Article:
While we are on the subject of things not being taken seriously, I'd be remiss if I didn't remark on the developer's failure to utilise the Switch to its fullest extent. A game that simulates precision inputs and fiddling with machinery is begging for the interactivity offered by the Switch's motion controls - yet no such integration was attempted. Rover Mechanic Simulator could have flourished with the incorporation of such immersion-enhancing functionality, but alas, perhaps Pyramid Games lacked the funds or the experience to integrate the Switch's signature controls. Either way, I can't say it's down to a lack of effort on the part of the developers, since every other part of RMS is meticulously developed and expressed - including aspects of the game that I thought would not find a natural home in a simulator game.

Which brings us to the skill tree. Three paths to choose from: Technician focuses reducing repair and printing times, Economyst reduces costs and increases experience gains and Analyst enables players to locate damaged parts faster. You can purchase skills by completing orders, and mix-and-match from the three trees, and all skills can be reset - although the cost of doing so rises for every time you do it. Not having tons of experience with the simulator genre, I would have assumed that skills making the game easier to navigate and less difficult or expensive would be an ill fit for a title in this arena, yet RMS's attentiveness to its players - both net players and 'prospective' players - shines through once again. The skills are wholly optional and do not reduce the game's immersion by any significant degree. Even with a good handful of them, you'll still need to be discerning, precise and dedicated to sole the plethora of problems you will face. For those players that want to speed things up a bit or make things a tad easier, these skills will help you get into the game and enjoy it, whilst still expecting you to bring a keen eye and problem-solving skills to each order. No skill can replace your intuition, no perk can replace your initiative, no power-up pushes the player into the passenger's seat; in an instant, RMS walks the line between simulation and entertainment, marrying the assumed tonal dissonance effortlessly, with considered design choices deftly punctuating this stand-out experience.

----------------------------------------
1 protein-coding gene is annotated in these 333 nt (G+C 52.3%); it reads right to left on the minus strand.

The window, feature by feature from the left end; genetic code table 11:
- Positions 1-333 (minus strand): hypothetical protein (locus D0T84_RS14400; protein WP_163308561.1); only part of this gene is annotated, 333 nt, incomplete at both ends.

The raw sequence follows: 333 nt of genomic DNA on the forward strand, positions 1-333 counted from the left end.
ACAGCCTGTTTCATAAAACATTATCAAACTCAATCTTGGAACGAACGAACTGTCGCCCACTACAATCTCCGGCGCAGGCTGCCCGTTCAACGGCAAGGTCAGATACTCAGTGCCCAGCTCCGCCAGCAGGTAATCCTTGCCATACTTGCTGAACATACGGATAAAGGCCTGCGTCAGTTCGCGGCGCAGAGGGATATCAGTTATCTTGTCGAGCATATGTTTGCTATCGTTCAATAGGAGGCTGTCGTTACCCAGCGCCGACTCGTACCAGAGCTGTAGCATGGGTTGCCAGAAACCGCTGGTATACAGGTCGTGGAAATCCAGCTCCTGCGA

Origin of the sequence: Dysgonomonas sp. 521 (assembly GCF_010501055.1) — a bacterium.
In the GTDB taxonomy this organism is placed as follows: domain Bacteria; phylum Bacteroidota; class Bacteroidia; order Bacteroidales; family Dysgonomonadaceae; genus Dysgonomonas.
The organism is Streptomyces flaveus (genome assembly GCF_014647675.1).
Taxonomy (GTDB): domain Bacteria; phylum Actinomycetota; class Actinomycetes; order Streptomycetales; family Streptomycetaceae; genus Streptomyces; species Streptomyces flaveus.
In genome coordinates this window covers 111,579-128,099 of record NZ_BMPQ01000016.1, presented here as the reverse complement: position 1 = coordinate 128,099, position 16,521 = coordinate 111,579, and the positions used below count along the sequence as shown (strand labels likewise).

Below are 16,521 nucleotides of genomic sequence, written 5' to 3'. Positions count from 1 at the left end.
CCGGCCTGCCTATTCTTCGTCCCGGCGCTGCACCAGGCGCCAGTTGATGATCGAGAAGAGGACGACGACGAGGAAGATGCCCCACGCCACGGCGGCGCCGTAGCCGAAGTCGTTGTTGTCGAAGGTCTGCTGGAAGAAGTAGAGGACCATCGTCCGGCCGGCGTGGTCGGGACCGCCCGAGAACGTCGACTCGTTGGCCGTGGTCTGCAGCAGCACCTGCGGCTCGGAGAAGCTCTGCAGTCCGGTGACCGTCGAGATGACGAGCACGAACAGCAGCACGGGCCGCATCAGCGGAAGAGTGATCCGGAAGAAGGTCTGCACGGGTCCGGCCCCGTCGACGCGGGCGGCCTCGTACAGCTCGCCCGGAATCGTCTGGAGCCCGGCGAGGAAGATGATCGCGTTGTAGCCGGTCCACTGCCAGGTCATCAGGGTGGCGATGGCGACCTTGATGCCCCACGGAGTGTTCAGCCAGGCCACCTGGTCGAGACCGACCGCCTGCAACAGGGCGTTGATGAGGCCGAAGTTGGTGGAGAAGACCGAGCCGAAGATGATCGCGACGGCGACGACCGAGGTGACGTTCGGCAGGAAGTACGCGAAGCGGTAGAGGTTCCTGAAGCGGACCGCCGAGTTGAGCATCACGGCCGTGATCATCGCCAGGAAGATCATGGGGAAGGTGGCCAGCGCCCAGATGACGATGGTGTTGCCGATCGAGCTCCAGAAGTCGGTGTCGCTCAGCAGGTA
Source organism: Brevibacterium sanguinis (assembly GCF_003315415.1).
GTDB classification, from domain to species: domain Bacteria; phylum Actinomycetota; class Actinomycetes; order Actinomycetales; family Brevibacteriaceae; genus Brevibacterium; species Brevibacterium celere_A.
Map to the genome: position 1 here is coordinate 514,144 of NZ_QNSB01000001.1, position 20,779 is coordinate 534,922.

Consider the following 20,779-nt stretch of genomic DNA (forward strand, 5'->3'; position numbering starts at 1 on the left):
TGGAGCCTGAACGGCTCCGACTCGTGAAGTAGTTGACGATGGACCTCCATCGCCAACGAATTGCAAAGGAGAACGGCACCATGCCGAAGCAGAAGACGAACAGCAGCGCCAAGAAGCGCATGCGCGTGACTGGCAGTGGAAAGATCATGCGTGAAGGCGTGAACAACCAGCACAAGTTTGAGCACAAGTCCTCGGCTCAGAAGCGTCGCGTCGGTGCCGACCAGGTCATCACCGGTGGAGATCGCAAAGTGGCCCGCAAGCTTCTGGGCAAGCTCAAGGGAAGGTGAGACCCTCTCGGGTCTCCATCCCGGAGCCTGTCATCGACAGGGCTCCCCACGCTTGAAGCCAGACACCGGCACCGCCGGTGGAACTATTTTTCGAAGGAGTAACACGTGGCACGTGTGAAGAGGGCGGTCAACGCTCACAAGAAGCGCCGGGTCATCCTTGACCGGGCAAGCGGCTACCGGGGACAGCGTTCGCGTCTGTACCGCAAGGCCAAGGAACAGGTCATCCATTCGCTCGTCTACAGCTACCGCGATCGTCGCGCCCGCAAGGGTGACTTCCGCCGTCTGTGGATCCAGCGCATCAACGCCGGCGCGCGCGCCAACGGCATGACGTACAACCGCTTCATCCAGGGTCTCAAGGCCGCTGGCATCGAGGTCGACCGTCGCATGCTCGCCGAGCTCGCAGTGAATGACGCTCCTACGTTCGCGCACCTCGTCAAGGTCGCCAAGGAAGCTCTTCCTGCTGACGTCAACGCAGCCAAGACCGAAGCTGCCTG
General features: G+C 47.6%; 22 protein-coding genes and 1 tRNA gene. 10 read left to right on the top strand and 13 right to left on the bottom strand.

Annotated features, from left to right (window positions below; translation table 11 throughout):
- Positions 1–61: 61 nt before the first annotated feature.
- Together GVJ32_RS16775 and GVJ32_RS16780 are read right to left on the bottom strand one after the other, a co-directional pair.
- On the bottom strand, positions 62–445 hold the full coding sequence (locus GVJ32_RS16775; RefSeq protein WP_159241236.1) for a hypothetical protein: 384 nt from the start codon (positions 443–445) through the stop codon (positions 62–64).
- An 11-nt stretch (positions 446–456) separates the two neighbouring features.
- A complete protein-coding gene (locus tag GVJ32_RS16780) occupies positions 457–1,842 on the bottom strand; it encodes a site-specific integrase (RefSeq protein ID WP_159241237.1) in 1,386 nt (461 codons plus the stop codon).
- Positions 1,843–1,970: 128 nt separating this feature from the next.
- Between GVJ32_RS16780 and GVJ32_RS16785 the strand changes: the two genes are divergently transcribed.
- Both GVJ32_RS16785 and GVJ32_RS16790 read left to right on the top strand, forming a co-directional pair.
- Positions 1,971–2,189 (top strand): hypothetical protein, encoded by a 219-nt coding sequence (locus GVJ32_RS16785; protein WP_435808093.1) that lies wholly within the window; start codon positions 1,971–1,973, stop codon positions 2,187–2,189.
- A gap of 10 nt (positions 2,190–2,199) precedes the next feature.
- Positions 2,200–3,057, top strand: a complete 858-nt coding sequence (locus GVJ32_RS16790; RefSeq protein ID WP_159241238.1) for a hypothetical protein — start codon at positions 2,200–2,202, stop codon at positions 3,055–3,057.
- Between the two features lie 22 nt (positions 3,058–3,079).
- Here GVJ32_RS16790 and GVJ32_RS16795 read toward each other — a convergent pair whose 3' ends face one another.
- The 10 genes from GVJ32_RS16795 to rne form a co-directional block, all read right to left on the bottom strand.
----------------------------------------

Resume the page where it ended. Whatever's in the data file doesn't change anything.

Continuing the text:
And this is really what I've been itching to get to: the sheer quality of Rover Mechanic Simulator. Seldom do I review a modest, indie title and get such an overwhelming sense of capability and talent from a studio. RMS is at once a love-letter, a challenger and a trend-setter to the simulation genre, with every aspect of the game having seemingly originated at a ground-level in terms of design, meaning the developers have added mechanics and elements that they know would be appreciated by like-minded gamers who play the games they play. Rover Mechanic Simulator will put a compelling puzzle in your hand as often as it puts a smile on your face, with thoughtful choices and consistent challenges intermingling to form an accessible simulator that will appeal and appease players of all abilities. While this may indeed be a small step for Pyramid Games in terms of what they can achieve, I can happily say: Houston, we most certainly do not have a problem with Rover Mechanic Simulator on Switch.

Reviewed by: Adam Kheroua